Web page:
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The ability to spontaneously feel a beat in music is a phenomenon widely believed to be unique to humans. Though beat perception involves the coordinated engagement of sensory, motor and cognitive processes in humans, the contribution of low-level auditory processing to the activation of these networks in a beat-specific manner is poorly understood. Here, we present evidence from a rodent model that midbrain preprocessing of sounds may already be shaping where the beat is ultimately felt. For the tested set of musical rhythms, on-beat sounds on average evoked higher firing rates than off-beat sounds, and this difference was a defining feature of the set of beat interpretations most commonly perceived by human listeners over others. Basic firing rate adaptation provided a sufficient explanation for these results. Our findings suggest that midbrain adaptation, by encoding the temporal context of sounds, creates points of neural emphasis that may influence the perceptual emergence of a beat.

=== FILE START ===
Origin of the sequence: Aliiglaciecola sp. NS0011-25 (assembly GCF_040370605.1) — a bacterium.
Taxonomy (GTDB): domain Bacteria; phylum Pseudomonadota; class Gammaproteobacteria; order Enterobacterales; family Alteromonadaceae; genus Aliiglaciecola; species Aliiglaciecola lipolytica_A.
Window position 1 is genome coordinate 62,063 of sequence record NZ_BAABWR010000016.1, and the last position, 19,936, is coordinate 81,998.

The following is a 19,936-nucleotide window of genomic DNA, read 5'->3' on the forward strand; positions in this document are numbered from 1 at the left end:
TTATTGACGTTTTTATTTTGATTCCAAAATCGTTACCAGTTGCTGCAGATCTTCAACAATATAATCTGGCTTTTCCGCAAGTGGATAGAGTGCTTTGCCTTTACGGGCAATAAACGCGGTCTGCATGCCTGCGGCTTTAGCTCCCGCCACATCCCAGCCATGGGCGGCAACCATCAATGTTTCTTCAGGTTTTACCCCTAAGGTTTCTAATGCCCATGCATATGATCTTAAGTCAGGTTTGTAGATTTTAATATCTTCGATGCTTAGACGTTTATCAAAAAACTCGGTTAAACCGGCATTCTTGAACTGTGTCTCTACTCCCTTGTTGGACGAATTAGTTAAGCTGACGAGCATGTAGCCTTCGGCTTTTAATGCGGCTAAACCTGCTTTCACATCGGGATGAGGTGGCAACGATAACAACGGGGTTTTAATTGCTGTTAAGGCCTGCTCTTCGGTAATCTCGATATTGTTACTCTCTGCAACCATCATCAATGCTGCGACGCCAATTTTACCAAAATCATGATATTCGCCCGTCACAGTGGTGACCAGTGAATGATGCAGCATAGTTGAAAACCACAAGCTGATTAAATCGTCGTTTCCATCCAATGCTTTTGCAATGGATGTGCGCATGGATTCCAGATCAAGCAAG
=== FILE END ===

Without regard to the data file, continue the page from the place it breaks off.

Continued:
Original publication




Journal article


Proc Biol Sci

Publication Date





beat, electrophysiology, perception, psychophysics, rhythm, temporal processing, Acoustic Stimulation, Adult, Animals, Auditory Perception, Female, Gerbillinae, Humans, Inferior Colliculi, Male, Middle Aged, Music, Psychomotor Performance, Young Adult